In the case of both preferences and transfers at undervalue, the CCAA court will have the ability to declare the transaction void or grant related remedies. Preferences and transfers at undervalue can implicate businesses that made transactions with a debtor within the applicable look-back periods, even where the recipient had good intentions. However, transactions that take place in the ordinary course of business, such as payments on invoices for services provided within the prescribed trade terms, will not typically be challenged. If, for example, payment of a long outstanding debt was made immediately prior to a CCAA filing, such a payment would likely be subject to scrutiny by a monitor.
Your business should immediately consult insolvency counsel if you believe a preference or transfer at undervalue was made between your business and a financially struggling business to determine next steps.
Asset sales. CCAA proceedings regularly involve a court-approved sale and investment solicitation process (SISP) which may result in the sale of some or all of the debtor’s assets to repay debts owed to its creditors. A SISP provides a good opportunity for solvent businesses in the same industry as the insolvent business to purchase useful assets. The business purchasing the assets of the debtor typically acquires such assets pursuant to an approval and vesting order free and clear of all liens and encumbrances.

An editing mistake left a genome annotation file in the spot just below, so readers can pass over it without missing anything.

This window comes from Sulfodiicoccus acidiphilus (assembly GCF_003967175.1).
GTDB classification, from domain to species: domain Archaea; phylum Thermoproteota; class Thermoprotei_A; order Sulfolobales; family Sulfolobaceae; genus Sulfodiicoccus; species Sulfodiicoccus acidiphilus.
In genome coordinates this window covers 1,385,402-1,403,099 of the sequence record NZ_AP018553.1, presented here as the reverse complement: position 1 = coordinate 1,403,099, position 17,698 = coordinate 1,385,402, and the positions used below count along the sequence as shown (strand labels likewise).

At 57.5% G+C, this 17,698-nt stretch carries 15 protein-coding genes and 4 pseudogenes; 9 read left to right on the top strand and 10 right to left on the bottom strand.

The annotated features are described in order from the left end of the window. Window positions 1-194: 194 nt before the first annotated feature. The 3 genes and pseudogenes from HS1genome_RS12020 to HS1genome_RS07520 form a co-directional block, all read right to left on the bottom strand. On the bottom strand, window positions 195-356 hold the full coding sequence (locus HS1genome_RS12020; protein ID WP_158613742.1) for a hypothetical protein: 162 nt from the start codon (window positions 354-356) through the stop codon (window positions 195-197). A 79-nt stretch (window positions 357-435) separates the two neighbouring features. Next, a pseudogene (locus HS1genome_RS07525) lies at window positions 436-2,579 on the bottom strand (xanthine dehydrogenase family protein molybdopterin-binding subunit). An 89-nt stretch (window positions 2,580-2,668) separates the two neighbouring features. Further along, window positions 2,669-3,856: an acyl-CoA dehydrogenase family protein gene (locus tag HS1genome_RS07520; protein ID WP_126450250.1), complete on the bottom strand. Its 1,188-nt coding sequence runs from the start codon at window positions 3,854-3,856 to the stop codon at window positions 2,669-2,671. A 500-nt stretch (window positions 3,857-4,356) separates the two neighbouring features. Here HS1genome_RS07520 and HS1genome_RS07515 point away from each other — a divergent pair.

A SISP may also involve assignment of a debtor’s rights and obligations under pre-filing contracts or leases. The CCAA permits a debtor to make an application for an order assigning its rights and obligations under pre-filing agreements to a purchaser or other party where certain conditions are fulfilled, notwithstanding non-assignment provisions in the relevant agreement.